LA slows its roll on rising rent prices

Rent growth is at lowest rate in 5 years amid push by some cities to enact temporary rent-hike freeze

The Ashby apartments in Koreatown
The Ashby apartments in Koreatown

Good news for renters — Los Angeles rents are rising at their slowest rate in five years.

Average monthly rent for a one-bedroom apartment is now $1,720, a 2.6 percent increase from a year ago while a two-bedroom apartment is up 2.3 percent, to $2,190, according to CoStar data first reported by Curbed.

The first quarter of 2019 is on pace to see rent growth at below 3 percent year over year for the first time since 2014, according to the report.

Some city around L.A. have already instituted temporary rent-hike freezes to ease pressure on tenants, including leaders in Inglewood, L.A. County, and Glendale. The wave of rent-hike freezes followed the statewide voter rejection of Proposition 10, the ballot initiative that would have allowed for sweeping new rent regulations across California.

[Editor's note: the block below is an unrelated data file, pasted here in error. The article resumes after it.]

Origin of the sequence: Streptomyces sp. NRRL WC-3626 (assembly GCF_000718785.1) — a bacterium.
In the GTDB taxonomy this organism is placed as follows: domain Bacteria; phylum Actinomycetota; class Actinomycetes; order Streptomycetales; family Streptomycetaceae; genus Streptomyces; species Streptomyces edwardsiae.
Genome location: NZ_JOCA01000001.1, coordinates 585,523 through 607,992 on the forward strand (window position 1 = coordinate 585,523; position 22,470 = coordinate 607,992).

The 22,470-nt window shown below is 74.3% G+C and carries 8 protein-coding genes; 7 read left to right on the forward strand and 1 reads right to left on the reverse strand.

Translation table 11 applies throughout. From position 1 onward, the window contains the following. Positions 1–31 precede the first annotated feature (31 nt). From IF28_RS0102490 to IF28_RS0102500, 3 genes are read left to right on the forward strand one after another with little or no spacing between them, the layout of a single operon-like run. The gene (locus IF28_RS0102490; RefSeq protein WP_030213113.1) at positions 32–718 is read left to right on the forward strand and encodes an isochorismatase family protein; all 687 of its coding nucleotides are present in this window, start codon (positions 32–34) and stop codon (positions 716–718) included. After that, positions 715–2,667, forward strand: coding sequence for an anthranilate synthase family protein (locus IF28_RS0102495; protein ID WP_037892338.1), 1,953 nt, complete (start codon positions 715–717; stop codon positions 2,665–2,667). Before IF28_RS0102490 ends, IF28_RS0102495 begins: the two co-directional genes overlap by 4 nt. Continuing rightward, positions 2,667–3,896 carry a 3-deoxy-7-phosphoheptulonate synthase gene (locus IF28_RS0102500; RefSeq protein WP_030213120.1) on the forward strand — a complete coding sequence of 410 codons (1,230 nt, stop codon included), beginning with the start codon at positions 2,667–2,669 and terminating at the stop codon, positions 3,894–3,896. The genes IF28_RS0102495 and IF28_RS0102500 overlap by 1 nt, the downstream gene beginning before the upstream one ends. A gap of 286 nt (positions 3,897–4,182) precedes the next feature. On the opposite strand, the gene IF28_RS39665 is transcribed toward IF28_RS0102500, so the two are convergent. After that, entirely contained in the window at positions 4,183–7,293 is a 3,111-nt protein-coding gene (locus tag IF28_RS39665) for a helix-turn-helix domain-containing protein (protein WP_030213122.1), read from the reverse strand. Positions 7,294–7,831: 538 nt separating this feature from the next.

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The data illustrates how strong the rental market has been over the last several years in the city. That’s been a boon for landlords and investors, who have poured billions of dollars into L.A.’s multifamily market. Around $10 billion worth of apartment buildings traded from June 2017 to June 2018 alone, more than any other period in history.

Rents have even risen along with vacancy, because many of the residential projects that have come online over the last several years are in the highest price bracket.

Growth in home prices is set to cool somewhat this year in the city compared to the U.S. Zillow expects prices in L.A. to grow by 5 percent, behind the 7.7 percent projected nationwide average. [Curbed]Dennis Lynch